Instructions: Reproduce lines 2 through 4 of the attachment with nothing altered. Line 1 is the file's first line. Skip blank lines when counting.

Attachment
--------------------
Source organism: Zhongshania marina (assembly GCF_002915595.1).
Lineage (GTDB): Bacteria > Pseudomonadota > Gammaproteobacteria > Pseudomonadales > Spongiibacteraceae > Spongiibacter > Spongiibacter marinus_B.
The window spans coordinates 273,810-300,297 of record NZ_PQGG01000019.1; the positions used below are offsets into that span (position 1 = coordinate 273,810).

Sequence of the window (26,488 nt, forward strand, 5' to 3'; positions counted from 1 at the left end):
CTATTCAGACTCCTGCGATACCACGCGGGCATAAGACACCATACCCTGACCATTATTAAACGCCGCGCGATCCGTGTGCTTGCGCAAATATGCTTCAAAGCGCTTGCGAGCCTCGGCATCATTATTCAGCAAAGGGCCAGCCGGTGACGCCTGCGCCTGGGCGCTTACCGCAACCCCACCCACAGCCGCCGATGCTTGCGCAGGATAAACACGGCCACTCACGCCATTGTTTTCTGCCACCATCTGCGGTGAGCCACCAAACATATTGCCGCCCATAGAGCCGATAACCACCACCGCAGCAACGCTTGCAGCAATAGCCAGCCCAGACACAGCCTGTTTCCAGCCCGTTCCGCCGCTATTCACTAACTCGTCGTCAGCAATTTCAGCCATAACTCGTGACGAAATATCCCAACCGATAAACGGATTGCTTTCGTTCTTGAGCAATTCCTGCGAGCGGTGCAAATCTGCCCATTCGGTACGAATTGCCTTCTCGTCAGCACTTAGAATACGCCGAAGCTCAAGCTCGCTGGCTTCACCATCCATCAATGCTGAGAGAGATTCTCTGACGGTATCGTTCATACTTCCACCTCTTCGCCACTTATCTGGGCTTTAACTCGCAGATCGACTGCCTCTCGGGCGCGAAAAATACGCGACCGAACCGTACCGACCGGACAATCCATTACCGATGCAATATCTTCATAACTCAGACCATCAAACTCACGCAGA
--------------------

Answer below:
Lineage (GTDB): Bacteria > Pseudomonadota > Gammaproteobacteria > Pseudomonadales > Spongiibacteraceae > Spongiibacter > Spongiibacter marinus_B.
The window spans coordinates 273,810-300,297 of record NZ_PQGG01000019.1; the positions used below are offsets into that span (position 1 = coordinate 273,810).

Sequence of the window (26,488 nt, forward strand, 5' to 3'; positions counted from 1 at the left end):